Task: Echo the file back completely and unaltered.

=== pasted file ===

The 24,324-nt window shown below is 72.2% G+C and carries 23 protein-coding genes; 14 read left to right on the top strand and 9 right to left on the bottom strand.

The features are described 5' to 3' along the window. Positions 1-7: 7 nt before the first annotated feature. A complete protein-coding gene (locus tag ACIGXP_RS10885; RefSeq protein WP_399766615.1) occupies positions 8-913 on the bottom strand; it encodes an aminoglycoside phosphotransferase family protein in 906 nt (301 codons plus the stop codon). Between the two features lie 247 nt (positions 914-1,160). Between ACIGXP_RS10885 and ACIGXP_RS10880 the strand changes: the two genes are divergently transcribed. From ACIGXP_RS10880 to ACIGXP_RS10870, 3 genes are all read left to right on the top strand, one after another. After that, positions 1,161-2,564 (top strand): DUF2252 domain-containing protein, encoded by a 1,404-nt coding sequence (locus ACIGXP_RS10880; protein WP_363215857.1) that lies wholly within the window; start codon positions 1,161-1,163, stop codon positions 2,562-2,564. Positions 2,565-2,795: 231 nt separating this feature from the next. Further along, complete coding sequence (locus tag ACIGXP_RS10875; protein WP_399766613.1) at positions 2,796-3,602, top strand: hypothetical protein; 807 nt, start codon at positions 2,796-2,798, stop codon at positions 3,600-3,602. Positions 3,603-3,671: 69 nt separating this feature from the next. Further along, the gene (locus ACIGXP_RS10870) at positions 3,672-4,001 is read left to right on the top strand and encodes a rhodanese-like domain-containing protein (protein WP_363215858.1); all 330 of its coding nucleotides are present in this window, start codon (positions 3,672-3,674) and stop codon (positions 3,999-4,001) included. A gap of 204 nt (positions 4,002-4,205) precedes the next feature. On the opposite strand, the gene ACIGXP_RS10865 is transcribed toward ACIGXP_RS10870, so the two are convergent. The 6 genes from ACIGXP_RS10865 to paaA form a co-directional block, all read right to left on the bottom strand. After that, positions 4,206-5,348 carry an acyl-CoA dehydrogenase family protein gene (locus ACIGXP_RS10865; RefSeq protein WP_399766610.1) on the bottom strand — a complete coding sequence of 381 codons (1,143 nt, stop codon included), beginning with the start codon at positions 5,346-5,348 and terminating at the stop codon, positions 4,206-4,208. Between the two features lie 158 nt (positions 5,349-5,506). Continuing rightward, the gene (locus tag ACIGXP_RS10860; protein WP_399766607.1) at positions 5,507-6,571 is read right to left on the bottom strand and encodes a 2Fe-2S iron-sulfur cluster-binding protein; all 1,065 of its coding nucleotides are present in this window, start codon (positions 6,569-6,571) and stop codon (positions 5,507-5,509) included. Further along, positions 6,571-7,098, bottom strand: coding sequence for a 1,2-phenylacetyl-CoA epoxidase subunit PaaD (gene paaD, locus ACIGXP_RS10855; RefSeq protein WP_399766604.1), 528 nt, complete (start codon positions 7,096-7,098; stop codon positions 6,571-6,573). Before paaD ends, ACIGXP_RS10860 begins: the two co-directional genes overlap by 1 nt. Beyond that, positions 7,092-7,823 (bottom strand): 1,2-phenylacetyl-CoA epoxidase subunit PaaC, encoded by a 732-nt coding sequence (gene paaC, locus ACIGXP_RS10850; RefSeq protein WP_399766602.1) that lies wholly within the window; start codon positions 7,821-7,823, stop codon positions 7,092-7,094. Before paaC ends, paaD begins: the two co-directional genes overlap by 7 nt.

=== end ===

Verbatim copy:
The 24,324-nt window shown below is 72.2% G+C and carries 23 protein-coding genes; 14 read left to right on the top strand and 9 right to left on the bottom strand.

The features are described 5' to 3' along the window. Positions 1-7: 7 nt before the first annotated feature. A complete protein-coding gene (locus tag ACIGXP_RS10885; RefSeq protein WP_399766615.1) occupies positions 8-913 on the bottom strand; it encodes an aminoglycoside phosphotransferase family protein in 906 nt (301 codons plus the stop codon). Between the two features lie 247 nt (positions 914-1,160). Between ACIGXP_RS10885 and ACIGXP_RS10880 the strand changes: the two genes are divergently transcribed. From ACIGXP_RS10880 to ACIGXP_RS10870, 3 genes are all read left to right on the top strand, one after another. After that, positions 1,161-2,564 (top strand): DUF2252 domain-containing protein, encoded by a 1,404-nt coding sequence (locus ACIGXP_RS10880; protein WP_363215857.1) that lies wholly within the window; start codon positions 1,161-1,163, stop codon positions 2,562-2,564. Positions 2,565-2,795: 231 nt separating this feature from the next. Further along, complete coding sequence (locus tag ACIGXP_RS10875; protein WP_399766613.1) at positions 2,796-3,602, top strand: hypothetical protein; 807 nt, start codon at positions 2,796-2,798, stop codon at positions 3,600-3,602. Positions 3,603-3,671: 69 nt separating this feature from the next. Further along, the gene (locus ACIGXP_RS10870) at positions 3,672-4,001 is read left to right on the top strand and encodes a rhodanese-like domain-containing protein (protein WP_363215858.1); all 330 of its coding nucleotides are present in this window, start codon (positions 3,672-3,674) and stop codon (positions 3,999-4,001) included. A gap of 204 nt (positions 4,002-4,205) precedes the next feature. On the opposite strand, the gene ACIGXP_RS10865 is transcribed toward ACIGXP_RS10870, so the two are convergent. The 6 genes from ACIGXP_RS10865 to paaA form a co-directional block, all read right to left on the bottom strand. After that, positions 4,206-5,348 carry an acyl-CoA dehydrogenase family protein gene (locus ACIGXP_RS10865; RefSeq protein WP_399766610.1) on the bottom strand — a complete coding sequence of 381 codons (1,143 nt, stop codon included), beginning with the start codon at positions 5,346-5,348 and terminating at the stop codon, positions 4,206-4,208. Between the two features lie 158 nt (positions 5,349-5,506). Continuing rightward, the gene (locus tag ACIGXP_RS10860; protein WP_399766607.1) at positions 5,507-6,571 is read right to left on the bottom strand and encodes a 2Fe-2S iron-sulfur cluster-binding protein; all 1,065 of its coding nucleotides are present in this window, start codon (positions 6,569-6,571) and stop codon (positions 5,507-5,509) included. Further along, positions 6,571-7,098, bottom strand: coding sequence for a 1,2-phenylacetyl-CoA epoxidase subunit PaaD (gene paaD, locus ACIGXP_RS10855; RefSeq protein WP_399766604.1), 528 nt, complete (start codon positions 7,096-7,098; stop codon positions 6,571-6,573). Before paaD ends, ACIGXP_RS10860 begins: the two co-directional genes overlap by 1 nt. Beyond that, positions 7,092-7,823 (bottom strand): 1,2-phenylacetyl-CoA epoxidase subunit PaaC, encoded by a 732-nt coding sequence (gene paaC, locus ACIGXP_RS10850; RefSeq protein WP_399766602.1) that lies wholly within the window; start codon positions 7,821-7,823, stop codon positions 7,092-7,094. Before paaC ends, paaD begins: the two co-directional genes overlap by 7 nt.